Dining Booster Seats Reviewed: The Yay to the Nay
In retrospect, this seems like a very bad idea if you’d like to develop good habits— like sitting still at the dinner table. Something Mazzy has never mastered. Not that she’s tried, of course.
My daughter has what medical professionals call, “Ants in the Pants” and she finds complicated tasks like “sitting in a chair” near impossible.
A few weeks ago, Mazzy saw a dining booster seat at a friend’s house and was immediately intrigued. By “intrigued” I mean that she started screaming and crying when I told her she couldn’t sit in it because the owner of said dining booster seat, a three-year-old named Ella, was currently occupying it.
That’s when I had the RADICAL idea of getting Mazzy her OWN booster seat. (It’s my first kid, sometimes I can be a bit slow.)
I looked at two options: a sleek modern OXO Seedling Youth Booster Seat ($40) that would look perfect in our dining area and a pink plastic Disney Princess Booster (update: the pictured one is no longer manufactured; we have linked to a similar one by The First Years $25) that would clash with everything.
I decided to get both and see which Mazzy liked better, since my main goal was to increase her motivation for sitting at the table.
I set them both up side-by-side while Mazzy was napping.
The Oxo was easy. You just flip the cushion down and place it on the seat. The bottom has rubber grips so it won’t move. It also has the added advantage of folding up so you can transport it easily to a restaurant or stick it in a closet when you are not using it. But it actually blended in so nicely with my kitchen chairs (it’s white with either an orange, green, purple or gray cushion) that I wouldn’t mind leaving it on at all times.
The Disney Princess dining booster needs to be strapped to the bottom and the back of the chair. It’s still pretty simple but once you put that thing on you are not removing it any time soon.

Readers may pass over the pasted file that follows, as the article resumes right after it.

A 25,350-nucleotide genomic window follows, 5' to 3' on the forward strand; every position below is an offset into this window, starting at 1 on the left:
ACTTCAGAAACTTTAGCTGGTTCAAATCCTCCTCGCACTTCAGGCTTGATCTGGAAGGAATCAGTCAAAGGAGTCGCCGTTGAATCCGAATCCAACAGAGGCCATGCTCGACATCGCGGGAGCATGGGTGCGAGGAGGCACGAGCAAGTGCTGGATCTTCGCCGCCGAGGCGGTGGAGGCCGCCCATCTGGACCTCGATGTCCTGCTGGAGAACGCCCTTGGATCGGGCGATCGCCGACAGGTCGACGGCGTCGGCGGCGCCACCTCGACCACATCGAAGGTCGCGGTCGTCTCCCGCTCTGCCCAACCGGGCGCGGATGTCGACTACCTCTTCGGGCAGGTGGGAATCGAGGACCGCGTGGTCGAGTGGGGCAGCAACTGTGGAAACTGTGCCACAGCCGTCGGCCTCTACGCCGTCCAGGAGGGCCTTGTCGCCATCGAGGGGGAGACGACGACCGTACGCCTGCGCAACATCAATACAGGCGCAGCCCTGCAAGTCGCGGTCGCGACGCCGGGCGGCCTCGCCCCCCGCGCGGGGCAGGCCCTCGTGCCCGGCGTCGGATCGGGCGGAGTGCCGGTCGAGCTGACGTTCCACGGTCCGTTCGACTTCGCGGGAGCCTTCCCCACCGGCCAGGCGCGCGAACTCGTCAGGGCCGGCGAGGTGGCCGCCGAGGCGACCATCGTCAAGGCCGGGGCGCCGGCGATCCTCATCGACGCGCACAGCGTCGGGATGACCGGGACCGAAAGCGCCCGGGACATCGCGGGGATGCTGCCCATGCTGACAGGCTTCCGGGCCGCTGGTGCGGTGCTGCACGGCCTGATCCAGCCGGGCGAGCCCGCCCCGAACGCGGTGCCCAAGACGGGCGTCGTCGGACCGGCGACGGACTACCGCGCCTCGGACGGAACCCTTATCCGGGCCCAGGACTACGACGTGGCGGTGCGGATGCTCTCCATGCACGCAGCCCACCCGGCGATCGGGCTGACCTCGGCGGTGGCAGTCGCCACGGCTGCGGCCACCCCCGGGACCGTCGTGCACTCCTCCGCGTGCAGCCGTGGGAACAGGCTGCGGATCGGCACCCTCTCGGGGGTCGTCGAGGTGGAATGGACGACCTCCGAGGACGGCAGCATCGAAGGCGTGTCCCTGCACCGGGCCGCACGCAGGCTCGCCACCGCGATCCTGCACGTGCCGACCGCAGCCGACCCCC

Mazzy woke up from her nap in a pissy mood and she was crying as I brought her out of her room. Her demeanor brightened a bit when she saw the two booster seats.
“Do you want to sit in the booster?”
“Yes,” she said through tears.
“THE PRINCESS ONE!” she sobbed.
I strapped her in and there she sat happily perched, drinking her milk for about fifteen minutes. Fifteen minutes is a long time in Mazzy’s world. Total success.
When dinnertime arrived, Mazzy asked to sit in the Disney Princess Booster again but I suggested she try out the OXO seat. She obliged.
“Squishy” she announced happily, pressing on the OXO cushion. The Disney seat is 100% plastic.
The OXO is not as high as the Disney seat, plus there are no straps so Mazzy was easily able to climb into it herself, as opposed to me having to pick her up and strap her in.
Of course, the disadvantage is that Mazzy can also climb out easily and didn’t have as high of a vantage point on the table, so she wasn’t compelled to sit quite as long as she did in the Disney Booster.
At this point, I was split. Clearly, the OXO dining booster looked nicer but the Disney dining booster chair actually held her in place.
My decision was made for me at breakfast the next morning.
“Which dining booster seat do you want to sit in?”
“This one!” Mazzy pointed to the OXO. “That one is for babies!” she added pointing to the Disney booster.
I guess she figured out the thing about the straps as well. She’s a pretty smart kid.
So here’s my final assessment.
I believe Mazzy would have gone for whichever booster I had brought home if she wasn’t been given the choice. And both improved her experience sitting at the dinner table, my ultimate goal.
So, it’s up to you decide:
If you care more about keeping your kid strapped down, go for the Disney Princess Booster Seat. It comes in a Cars theme as well if your kid isn’t into the princess thing. Also, if your kid is especially small, the higher seat might work better for you. Plus there is no denying the incredibly better price.
If you want something that looks really nice at your table, has a comfier seat and is easily portable, get the OXO Seedling Youth Booster Seat. And to make yourself feel better about the higher price, think of the lower seat and lack of straps as longer longevity, an investment. Your kid will definitely outgrow the Disney seat first. (Mazzy outgrew it in less than a day.)
Officially, I am giving both boosters a YAY.
If you have a different booster seat that you highly recommend, please tell me about it below. Obviously, I can’t try everything!